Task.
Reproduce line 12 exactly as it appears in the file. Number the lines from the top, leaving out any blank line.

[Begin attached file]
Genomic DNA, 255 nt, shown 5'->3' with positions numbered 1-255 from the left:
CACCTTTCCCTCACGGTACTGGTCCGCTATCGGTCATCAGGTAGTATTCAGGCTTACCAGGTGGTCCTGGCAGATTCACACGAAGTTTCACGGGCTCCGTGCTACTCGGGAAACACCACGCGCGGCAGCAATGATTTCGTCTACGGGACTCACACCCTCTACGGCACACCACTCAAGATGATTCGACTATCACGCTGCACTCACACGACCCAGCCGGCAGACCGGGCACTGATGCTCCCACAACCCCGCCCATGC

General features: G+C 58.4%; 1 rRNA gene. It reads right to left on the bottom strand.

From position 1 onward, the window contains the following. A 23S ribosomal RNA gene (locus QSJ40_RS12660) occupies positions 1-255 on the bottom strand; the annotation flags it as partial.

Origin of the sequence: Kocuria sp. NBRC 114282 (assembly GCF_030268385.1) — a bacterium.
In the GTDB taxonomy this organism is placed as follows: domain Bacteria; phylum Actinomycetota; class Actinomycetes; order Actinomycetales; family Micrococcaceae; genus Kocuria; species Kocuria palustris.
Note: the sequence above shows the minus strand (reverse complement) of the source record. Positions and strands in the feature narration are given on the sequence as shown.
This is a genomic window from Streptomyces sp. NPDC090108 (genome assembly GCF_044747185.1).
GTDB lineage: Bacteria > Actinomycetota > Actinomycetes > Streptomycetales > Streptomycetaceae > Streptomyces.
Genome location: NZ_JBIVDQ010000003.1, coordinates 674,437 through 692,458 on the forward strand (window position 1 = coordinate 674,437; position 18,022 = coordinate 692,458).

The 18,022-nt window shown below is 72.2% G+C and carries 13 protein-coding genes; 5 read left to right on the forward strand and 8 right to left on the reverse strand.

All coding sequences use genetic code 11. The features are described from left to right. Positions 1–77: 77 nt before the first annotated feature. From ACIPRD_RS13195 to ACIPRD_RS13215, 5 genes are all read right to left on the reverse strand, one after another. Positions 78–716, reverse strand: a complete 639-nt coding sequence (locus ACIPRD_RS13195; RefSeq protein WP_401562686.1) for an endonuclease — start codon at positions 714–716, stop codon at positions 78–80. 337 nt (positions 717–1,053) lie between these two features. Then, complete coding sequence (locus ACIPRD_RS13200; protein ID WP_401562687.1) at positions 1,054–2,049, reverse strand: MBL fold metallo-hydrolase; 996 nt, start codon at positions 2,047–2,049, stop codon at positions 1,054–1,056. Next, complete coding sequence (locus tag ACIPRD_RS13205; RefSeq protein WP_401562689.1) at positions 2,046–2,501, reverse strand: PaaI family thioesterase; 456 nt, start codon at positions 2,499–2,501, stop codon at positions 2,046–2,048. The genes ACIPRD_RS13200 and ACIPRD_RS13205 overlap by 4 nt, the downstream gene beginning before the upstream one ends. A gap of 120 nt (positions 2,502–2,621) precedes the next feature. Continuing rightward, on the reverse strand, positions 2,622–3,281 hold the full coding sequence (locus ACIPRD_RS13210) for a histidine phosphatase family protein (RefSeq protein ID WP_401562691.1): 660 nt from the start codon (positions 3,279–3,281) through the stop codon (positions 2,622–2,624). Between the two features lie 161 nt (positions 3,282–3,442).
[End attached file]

All coding sequences use genetic code 11. The features are described from left to right. Positions 1–77: 77 nt before the first annotated feature. From ACIPRD_RS13195 to ACIPRD_RS13215, 5 genes are all read right to left on the reverse strand, one after another. Positions 78–716, reverse strand: a complete 639-nt coding sequence (locus ACIPRD_RS13195; RefSeq protein WP_401562686.1) for an endonuclease — start codon at positions 714–716, stop codon at positions 78–80. 337 nt (positions 717–1,053) lie between these two features. Then, complete coding sequence (locus ACIPRD_RS13200; protein ID WP_401562687.1) at positions 1,054–2,049, reverse strand: MBL fold metallo-hydrolase; 996 nt, start codon at positions 2,047–2,049, stop codon at positions 1,054–1,056. Next, complete coding sequence (locus tag ACIPRD_RS13205; RefSeq protein WP_401562689.1) at positions 2,046–2,501, reverse strand: PaaI family thioesterase; 456 nt, start codon at positions 2,499–2,501, stop codon at positions 2,046–2,048. The genes ACIPRD_RS13200 and ACIPRD_RS13205 overlap by 4 nt, the downstream gene beginning before the upstream one ends. A gap of 120 nt (positions 2,502–2,621) precedes the next feature. Continuing rightward, on the reverse strand, positions 2,622–3,281 hold the full coding sequence (locus ACIPRD_RS13210) for a histidine phosphatase family protein (RefSeq protein ID WP_401562691.1): 660 nt from the start codon (positions 3,279–3,281) through the stop codon (positions 2,622–2,624). Between the two features lie 161 nt (positions 3,282–3,442).